In addition its historical importance and beauty of its natural surrounding makes Coba a must for anyone interested in architecture of Quintana Roo. The long walk to visit all the sets made available to the public allows you the opportunity to observe a large variety of birds and animals from the region as well as numerous species of vegetation that make up the regional jungle.

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Site description

The city is structured with architectonic groups related to its chronology and its urban function: there were residential groups like the Coba group and others with a ceremonial and funeral function like the Macanxoc group.

Open to the visitor is the Coba Group (that starts the tour) where you can see a temple of almost 25 meters high belonging to the early Classic period, locally known as the church, it is an excellent example of the enormous size and importance that the city had in its time. In this area is the Ball Game with representations of captives from the 600-900a.d period. Its base is adorned with drawings of human skulls and hieroglyphic inscriptions in the banks of the stairs. The tour of the zone lets you see the sacbe 1 that connects the site to Yaxuna, some 100km to the east.

Nearby is the group where you can find one of the tallest buildings in all the Mayan area known as the Mayan name Nohoch Mul (large mound) it is an enormous base of 30meters high on which is a temple belonging to the post-construction stage, that added another 12 meters to the structure to a total of 42 meters. The Nohoch Mul was constructed during the early Classic (200-600a.d) period which surely commemorates the power of the rulers of Coba and was the home of the members of the ruling lineage.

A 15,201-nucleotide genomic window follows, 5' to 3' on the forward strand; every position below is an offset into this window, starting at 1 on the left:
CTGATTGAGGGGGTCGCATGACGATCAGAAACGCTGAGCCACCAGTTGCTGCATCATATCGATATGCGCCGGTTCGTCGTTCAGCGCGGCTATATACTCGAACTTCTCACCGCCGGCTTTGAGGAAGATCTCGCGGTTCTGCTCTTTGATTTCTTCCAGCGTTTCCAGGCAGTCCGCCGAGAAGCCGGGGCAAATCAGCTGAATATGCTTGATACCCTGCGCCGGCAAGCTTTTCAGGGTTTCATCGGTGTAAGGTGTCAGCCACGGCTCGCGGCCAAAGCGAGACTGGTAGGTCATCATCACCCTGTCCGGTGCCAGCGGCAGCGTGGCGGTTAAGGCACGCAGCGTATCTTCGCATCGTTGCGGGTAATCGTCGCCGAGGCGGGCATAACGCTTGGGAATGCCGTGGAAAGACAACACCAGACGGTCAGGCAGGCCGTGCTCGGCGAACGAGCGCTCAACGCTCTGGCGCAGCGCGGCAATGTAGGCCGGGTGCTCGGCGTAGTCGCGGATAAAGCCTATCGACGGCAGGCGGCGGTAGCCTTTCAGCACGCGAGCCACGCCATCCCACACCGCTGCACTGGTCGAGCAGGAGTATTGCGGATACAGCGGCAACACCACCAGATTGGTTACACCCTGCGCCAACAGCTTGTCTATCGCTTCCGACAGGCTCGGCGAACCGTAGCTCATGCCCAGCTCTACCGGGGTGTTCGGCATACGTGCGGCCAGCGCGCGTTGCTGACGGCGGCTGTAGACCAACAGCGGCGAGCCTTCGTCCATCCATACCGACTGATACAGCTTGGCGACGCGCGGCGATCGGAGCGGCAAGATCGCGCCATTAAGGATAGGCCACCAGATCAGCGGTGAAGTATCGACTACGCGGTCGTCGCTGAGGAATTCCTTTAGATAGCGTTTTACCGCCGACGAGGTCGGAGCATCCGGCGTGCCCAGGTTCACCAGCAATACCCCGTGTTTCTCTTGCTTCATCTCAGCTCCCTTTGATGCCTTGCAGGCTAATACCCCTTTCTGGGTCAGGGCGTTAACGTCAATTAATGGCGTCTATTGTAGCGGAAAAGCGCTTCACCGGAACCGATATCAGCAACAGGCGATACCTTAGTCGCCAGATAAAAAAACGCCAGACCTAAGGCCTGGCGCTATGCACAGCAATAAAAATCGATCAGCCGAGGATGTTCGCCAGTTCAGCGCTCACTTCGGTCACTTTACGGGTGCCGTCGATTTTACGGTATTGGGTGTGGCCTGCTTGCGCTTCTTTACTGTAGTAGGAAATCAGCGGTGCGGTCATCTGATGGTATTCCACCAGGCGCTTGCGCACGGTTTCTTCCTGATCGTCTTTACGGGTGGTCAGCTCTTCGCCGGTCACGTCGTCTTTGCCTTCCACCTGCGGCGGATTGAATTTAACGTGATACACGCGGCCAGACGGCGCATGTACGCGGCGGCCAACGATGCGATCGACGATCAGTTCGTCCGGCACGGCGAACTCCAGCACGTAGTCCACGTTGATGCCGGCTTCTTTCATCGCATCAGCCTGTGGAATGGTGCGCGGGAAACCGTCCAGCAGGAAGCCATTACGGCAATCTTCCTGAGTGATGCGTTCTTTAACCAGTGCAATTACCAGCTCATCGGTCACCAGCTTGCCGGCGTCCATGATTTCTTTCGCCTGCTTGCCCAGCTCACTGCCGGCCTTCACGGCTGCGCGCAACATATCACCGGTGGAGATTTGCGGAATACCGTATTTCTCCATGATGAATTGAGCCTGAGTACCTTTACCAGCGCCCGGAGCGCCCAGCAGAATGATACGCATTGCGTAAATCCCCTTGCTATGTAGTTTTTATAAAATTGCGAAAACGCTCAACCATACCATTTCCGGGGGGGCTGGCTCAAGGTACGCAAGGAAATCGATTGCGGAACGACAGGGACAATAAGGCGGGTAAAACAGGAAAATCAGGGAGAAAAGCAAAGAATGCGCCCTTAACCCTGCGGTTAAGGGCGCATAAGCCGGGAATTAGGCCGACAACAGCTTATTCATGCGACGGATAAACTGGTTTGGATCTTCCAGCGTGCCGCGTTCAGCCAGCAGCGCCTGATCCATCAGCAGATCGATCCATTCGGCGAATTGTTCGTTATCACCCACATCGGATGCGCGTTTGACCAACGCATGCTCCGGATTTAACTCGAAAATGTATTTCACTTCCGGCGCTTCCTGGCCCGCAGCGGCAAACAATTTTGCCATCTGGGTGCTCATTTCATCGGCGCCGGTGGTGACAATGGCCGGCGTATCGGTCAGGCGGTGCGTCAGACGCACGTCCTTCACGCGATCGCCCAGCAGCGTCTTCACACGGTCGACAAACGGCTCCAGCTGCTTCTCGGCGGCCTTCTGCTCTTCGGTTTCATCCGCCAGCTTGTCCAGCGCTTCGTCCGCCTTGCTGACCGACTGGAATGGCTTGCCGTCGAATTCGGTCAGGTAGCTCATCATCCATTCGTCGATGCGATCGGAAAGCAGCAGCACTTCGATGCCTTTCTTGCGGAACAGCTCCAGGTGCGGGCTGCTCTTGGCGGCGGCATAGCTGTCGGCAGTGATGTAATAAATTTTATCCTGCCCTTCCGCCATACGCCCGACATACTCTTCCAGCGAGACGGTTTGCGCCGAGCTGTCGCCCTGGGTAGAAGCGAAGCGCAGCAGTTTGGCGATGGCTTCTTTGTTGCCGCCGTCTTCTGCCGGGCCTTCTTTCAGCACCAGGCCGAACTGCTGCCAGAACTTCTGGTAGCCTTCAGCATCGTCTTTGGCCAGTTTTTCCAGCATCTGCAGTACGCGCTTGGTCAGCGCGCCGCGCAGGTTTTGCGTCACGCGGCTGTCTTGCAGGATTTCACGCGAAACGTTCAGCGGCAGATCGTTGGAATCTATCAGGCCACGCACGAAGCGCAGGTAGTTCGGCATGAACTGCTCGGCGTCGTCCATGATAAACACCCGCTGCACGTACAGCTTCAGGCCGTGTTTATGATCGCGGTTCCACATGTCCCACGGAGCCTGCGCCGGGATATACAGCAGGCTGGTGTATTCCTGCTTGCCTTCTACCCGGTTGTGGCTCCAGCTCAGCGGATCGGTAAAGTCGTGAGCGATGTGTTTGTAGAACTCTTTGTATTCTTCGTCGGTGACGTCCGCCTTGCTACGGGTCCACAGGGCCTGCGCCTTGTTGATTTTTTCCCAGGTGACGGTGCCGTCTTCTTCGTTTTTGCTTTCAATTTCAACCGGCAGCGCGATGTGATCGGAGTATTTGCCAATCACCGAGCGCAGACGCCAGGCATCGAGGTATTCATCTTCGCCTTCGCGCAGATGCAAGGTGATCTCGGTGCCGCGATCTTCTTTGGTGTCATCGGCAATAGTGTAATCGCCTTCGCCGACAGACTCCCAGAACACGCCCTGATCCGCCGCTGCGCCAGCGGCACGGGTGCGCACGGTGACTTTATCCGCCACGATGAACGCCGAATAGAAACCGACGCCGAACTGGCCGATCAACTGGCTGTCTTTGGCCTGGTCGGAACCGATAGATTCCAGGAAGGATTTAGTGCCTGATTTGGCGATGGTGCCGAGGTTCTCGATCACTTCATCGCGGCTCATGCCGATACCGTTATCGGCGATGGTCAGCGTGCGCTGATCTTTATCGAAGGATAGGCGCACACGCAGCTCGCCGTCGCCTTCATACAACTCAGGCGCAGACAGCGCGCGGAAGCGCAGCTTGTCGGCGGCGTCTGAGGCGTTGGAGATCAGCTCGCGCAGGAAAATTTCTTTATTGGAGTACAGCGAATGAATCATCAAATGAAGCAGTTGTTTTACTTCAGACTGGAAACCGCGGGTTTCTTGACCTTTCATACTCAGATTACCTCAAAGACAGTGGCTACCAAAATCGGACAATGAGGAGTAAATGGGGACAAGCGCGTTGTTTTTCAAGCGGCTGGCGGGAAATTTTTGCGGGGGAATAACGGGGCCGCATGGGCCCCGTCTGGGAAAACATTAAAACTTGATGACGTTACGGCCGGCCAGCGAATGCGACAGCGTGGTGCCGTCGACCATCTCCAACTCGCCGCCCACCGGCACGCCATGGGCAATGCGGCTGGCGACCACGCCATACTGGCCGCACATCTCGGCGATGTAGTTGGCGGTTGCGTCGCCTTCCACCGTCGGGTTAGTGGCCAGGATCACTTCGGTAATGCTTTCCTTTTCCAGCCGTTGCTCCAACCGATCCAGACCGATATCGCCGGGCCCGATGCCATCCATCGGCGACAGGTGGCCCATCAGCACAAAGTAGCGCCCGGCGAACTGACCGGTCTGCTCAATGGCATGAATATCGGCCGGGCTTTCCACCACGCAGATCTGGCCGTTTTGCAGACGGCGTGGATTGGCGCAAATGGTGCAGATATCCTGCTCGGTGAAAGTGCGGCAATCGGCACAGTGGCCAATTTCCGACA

In the vicinity is another construction of huge dimensions: the grand platform, a building of almost 30 meters high and 110 by 125 meters wide, being the widest base of all Mayan buildings in the north east of the Yucatan peninsula. Although it hasn’t been explored, it is interesting to note the impressive measurements, possibly of a work unfinished which might explain the lack of other constructions on the base. In this group is also the stele 20, the best conserved of the entire site and which also presents the Mayan date 30th November 730.

Also close by is the Xaibe (or crossroads), a single structure restored many years ago that consists of a semicircular lower building and a staircase tier bank. It seems to have been a commemorative monument and the crossroad of the sacbes 1, 5, 6 and 8.

To the south east of Nohoch Mul is the Group of Paintings. A collection of buildings constructed during the late post Classic time and owes its name to the fragments of mural paintings that are conserved in the interior of the small main temple. Even though the dimensions are modest, it is relevant because they are the last constructions of Coba.

The Macanxoc group is made up of a series of low platforms with small temples and altars, the main part of which are commemorative steles of life events and ruling activities of Coba, some of them women.

Services available in the Coba Archaeological Zone

Parking, bathrooms and a ticketing area. Also areas dedicated to selling food and arts and crafts from the region. Local certified guides offer tours on foot or on bicycle during visiting hours.

Visitation hours

Monday to Sunday 8am to 5pm.

Source:

inah.gob.mx

 

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Coba Tours

Want to visit Coba? Then join us on tour!

Coba Adventure Tour – a great combination of mayan culture and outdoor activities.

Coba Sunset Tour – includes mountainbiking through the ruins and a spectacular dinner show!

Mayan Culture in Coba – participate in a Mayan ceremony, a truly authentic experience…

 

Articles

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Mayan Ruins – Articles